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Some of the evictees have faced multiple evictions. A local resident, Yomi Emmanuel, 32, taxi driver narrated how his home was demolished in Gosa in April 2012, forcing him to move into his brother’s house in Iddo, also along Airport Road. Some weeks later, his brother’s house20 was again demolished, rendering him and his family of three homeless. He now “lives” in his car, and sleeps wherever he finds parking space at night. Some other evictees, especially the children and youth populations were disproportionately affected by the evictions. Miss Onyeka Ani, 24, hairstylist was among those living in the open despite her pregnant state. “This is the third time our home will be demolished”, she told SPACES FOR CHANGE. Her hairdressing salon was also demolished. Having lost her home and source of livelihood, she was seen playing games under a tree with her partner, totally unsure of what to do next. In her words, “I have nowhere else to go, and cannot afford rental accommodation in the city center”. 5-year old Veronica, spotted in her partly-torn school uniform lamented her inability to continue her education. Together with her grandmother and sister, they live in the open, and seek shelter in the nearby primary school when it rains. Mohammed Dangana, 48, also lives in the open with his wife and 4 children. “We just want a roof over our head, and nothing more”, he told SPACES FOR CHANGE. The inadequate notice also prevented the residents from organizing alternative storage for their belongings, resulting in the loss and destruction of unquantifiable amounts of personal property. Meanwhile, as was witnessed in Iddo village, looters and hoodlums also seized the opportunity of the chaos and confusion to steal the evictees’ private property. In addition, the educational deprivation propelled by the evictions is profound. Many students dropped out of school due to loss of income of parents or guardians resulting from the evictions. Some who were able to afford the cost of education will nonetheless, still miss academic term(s) in the course of changing to new schools. The eviction stripped many evictees, especially young artisans and entrepreneurs of their sources of livelihood, and also forced them to relocate into far-flung areas that made commuting to their old jobs and businesses near impossible. From the office workers to the farmers, evictees had depended on their proximity to the city center for a living. The increased distance from these important central areas increased their transportation costs, and many were forced to either give up their previous jobs or to live apart from their families in order to keep their jobs. Deeply pained by the demolitions, his unlawful arrest and detention on demolition day, the community youth secretary21 observed that the community’s losses are incalculable just as the accompanying human rights violations are egregious. He faulted the wave of demolitions across the FCT premised on “ridding the FCT” of crime because most of the demolished villages have the lowest crime rates. Most objectionable is that the demolished areas, and their farmlands are transferred to private developers who build residential estates that are beyond the reach of the poor. The recent demolition exercise shorn of resettlement and compensation plans, adds to the list of land takings on indigenous lands belonging to the indigenes of Gosa community. It is evident that site clearing and road grading works have considerably affected subsistence farming, impelled the removal of vegetation and habitat, and tampered with livelihood sources. Not only that, serene local lifestyles has lost its wholesomeness, while the increased developmental activities have precipitated changes to local customs and norms causing social tensions and impacting on traditional institutions. Even as housing developments sprout up with astonishing speed in and around their locality, their obvious inability to afford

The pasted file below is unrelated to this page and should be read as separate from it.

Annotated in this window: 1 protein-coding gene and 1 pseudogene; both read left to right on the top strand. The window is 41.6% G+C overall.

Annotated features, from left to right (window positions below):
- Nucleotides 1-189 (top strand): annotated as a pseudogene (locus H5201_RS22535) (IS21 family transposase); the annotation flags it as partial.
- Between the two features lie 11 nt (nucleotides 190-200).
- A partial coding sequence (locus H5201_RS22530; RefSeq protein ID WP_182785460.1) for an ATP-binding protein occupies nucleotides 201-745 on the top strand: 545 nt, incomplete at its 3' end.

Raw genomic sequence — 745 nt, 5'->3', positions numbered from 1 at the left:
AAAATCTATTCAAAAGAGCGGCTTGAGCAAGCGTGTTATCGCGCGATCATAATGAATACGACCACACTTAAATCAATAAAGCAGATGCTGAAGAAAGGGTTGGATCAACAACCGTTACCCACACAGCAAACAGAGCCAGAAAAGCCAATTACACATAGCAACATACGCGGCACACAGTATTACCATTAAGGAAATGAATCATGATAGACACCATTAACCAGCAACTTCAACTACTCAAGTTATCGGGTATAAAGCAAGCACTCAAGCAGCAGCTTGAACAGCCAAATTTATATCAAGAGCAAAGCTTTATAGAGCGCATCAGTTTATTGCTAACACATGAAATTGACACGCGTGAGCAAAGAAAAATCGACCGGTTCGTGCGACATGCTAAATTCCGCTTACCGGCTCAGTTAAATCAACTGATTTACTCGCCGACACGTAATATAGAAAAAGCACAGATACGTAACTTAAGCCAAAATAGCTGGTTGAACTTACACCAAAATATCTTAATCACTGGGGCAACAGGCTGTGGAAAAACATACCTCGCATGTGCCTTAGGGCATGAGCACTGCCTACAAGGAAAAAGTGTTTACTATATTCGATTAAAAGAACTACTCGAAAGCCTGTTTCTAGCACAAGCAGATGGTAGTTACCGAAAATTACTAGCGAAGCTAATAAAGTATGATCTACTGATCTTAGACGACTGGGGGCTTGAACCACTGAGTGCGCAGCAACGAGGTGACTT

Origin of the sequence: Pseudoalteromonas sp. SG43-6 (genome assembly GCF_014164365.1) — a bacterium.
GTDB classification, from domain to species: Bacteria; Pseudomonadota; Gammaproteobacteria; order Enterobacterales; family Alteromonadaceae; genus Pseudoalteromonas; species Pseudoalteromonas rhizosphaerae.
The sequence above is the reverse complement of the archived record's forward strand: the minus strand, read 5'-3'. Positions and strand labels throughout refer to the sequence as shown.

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SPACES FOR CHANGE visited the demolished communities in Iddo on May 5, 2012 Interview with Josiah Micah. Abuja. May 5, 2012

DEMOLISHING FOUNDATIONS OF PEACE

SPACES FOR CHANGE

Profile for SPACES FOR CHANGE

DEMOLISHING FOUNDATIONS OF PEACE  

This report critically examines the effectiveness and human rights implications of using house demolitions to deter terrorism in Northern N...

DEMOLISHING FOUNDATIONS OF PEACE  

This report critically examines the effectiveness and human rights implications of using house demolitions to deter terrorism in Northern N...

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